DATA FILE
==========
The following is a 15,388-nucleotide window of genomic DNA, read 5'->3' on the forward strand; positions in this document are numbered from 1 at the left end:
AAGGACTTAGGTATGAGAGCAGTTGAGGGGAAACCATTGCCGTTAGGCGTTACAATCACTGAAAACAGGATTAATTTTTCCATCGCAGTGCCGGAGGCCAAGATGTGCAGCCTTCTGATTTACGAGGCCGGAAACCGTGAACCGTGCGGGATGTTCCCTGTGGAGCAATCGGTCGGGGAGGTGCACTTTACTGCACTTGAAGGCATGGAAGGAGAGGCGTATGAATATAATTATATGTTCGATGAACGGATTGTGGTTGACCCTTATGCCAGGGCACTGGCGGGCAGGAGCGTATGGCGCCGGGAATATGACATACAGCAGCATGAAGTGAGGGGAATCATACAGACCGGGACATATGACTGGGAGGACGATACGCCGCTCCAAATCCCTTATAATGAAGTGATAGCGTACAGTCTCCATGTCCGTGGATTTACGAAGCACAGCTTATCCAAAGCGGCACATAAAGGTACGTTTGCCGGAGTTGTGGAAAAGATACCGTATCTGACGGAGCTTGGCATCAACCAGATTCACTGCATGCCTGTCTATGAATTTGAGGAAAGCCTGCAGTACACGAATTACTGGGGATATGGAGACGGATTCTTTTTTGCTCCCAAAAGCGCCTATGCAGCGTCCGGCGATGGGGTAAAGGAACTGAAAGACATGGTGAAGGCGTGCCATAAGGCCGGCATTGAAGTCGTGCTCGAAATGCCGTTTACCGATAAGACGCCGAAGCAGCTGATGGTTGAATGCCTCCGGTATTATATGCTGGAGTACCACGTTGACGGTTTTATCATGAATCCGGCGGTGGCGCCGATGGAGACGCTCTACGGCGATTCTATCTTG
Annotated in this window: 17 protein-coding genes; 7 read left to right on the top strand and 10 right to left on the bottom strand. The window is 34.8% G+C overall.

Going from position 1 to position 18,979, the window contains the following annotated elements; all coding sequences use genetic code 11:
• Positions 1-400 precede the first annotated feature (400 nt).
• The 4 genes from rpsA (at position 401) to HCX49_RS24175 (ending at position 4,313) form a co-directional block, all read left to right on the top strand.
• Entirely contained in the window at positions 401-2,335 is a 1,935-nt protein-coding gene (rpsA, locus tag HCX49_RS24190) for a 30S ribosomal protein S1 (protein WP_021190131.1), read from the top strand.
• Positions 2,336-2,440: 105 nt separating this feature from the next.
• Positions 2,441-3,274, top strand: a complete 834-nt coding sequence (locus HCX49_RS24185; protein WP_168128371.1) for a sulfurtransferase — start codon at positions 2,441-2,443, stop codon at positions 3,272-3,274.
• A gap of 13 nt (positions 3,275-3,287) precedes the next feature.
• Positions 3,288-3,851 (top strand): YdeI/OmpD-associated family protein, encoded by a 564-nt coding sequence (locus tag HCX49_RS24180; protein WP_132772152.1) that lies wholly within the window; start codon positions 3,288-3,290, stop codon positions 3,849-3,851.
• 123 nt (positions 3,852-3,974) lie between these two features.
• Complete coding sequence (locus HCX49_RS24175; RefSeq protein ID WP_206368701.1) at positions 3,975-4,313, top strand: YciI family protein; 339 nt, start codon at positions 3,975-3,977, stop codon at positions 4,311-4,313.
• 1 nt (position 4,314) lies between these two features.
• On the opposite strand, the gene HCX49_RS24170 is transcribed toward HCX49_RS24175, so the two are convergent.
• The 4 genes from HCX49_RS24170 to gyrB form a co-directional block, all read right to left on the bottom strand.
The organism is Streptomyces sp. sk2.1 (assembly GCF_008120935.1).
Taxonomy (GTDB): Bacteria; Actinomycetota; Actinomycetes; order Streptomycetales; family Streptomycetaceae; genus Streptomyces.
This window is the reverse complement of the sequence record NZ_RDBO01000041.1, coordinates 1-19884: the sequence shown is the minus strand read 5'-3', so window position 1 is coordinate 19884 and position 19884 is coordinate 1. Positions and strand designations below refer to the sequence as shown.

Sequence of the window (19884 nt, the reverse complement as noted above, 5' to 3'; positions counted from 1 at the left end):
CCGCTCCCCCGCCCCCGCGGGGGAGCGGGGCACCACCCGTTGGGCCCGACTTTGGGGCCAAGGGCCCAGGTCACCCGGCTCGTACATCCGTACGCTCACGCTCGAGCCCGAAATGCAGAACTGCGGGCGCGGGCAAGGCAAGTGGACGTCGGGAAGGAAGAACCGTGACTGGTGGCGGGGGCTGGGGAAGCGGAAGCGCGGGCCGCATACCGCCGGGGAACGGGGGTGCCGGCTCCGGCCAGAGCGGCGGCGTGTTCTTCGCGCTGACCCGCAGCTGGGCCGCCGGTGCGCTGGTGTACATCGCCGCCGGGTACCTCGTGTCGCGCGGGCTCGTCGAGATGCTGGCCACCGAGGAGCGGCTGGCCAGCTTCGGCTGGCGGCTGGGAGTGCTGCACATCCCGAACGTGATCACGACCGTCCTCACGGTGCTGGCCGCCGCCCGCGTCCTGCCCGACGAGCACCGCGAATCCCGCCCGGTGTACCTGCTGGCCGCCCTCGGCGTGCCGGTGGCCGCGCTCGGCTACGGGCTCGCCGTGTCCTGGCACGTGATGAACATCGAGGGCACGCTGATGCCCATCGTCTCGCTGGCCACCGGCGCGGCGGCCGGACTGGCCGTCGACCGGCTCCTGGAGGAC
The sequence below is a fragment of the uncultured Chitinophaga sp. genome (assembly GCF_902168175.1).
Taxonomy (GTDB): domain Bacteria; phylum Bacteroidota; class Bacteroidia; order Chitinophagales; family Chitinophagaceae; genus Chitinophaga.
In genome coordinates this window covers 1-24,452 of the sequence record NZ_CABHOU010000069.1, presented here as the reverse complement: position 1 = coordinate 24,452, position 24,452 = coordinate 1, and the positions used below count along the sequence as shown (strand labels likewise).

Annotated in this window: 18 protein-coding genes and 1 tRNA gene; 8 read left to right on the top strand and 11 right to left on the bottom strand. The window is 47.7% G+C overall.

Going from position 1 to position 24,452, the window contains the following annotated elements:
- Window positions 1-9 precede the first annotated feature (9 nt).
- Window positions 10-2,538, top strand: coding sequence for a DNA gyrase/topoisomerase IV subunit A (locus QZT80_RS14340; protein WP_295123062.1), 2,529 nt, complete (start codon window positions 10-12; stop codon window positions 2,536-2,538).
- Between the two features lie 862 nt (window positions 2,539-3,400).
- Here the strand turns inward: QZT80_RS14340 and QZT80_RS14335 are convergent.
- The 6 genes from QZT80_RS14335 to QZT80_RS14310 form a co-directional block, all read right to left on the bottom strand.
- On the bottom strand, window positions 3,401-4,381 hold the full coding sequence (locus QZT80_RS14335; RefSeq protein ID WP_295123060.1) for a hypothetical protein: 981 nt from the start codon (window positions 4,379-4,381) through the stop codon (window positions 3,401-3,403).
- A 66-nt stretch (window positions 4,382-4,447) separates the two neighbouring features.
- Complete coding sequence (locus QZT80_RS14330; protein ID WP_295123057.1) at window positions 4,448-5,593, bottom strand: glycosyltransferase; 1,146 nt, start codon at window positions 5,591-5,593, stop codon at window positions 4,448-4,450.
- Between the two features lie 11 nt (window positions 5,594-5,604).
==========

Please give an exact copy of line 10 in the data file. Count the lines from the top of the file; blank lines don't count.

• A gap of 13 nt (positions 3,275-3,287) precedes the next feature.